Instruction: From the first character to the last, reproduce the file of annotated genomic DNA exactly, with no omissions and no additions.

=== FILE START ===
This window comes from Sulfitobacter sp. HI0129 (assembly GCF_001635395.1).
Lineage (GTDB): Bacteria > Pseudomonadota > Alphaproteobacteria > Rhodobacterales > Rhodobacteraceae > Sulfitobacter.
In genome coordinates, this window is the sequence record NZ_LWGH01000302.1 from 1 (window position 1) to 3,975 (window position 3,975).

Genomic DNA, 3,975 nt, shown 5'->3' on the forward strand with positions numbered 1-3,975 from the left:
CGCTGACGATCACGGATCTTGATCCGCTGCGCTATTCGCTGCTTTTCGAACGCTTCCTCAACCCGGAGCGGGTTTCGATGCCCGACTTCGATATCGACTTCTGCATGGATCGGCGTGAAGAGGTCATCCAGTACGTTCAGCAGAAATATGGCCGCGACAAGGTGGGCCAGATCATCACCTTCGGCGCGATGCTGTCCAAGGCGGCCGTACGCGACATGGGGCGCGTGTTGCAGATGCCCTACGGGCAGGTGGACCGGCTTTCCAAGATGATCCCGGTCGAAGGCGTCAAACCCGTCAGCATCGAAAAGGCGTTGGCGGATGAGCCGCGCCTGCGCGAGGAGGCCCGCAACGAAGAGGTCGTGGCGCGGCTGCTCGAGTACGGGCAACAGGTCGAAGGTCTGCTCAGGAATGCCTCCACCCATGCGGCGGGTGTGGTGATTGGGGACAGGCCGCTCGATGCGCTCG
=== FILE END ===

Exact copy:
This window comes from Sulfitobacter sp. HI0129 (assembly GCF_001635395.1).
Lineage (GTDB): Bacteria > Pseudomonadota > Alphaproteobacteria > Rhodobacterales > Rhodobacteraceae > Sulfitobacter.
In genome coordinates, this window is the sequence record NZ_LWGH01000302.1 from 1 (window position 1) to 3,975 (window position 3,975).

Genomic DNA, 3,975 nt, shown 5'->3' on the forward strand with positions numbered 1-3,975 from the left:
CGCTGACGATCACGGATCTTGATCCGCTGCGCTATTCGCTGCTTTTCGAACGCTTCCTCAACCCGGAGCGGGTTTCGATGCCCGACTTCGATATCGACTTCTGCATGGATCGGCGTGAAGAGGTCATCCAGTACGTTCAGCAGAAATATGGCCGCGACAAGGTGGGCCAGATCATCACCTTCGGCGCGATGCTGTCCAAGGCGGCCGTACGCGACATGGGGCGCGTGTTGCAGATGCCCTACGGGCAGGTGGACCGGCTTTCCAAGATGATCCCGGTCGAAGGCGTCAAACCCGTCAGCATCGAAAAGGCGTTGGCGGATGAGCCGCGCCTGCGCGAGGAGGCCCGCAACGAAGAGGTCGTGGCGCGGCTGCTCGAGTACGGGCAACAGGTCGAAGGTCTGCTCAGGAATGCCTCCACCCATGCGGCGGGTGTGGTGATTGGGGACAGGCCGCTCGATGCGCTCG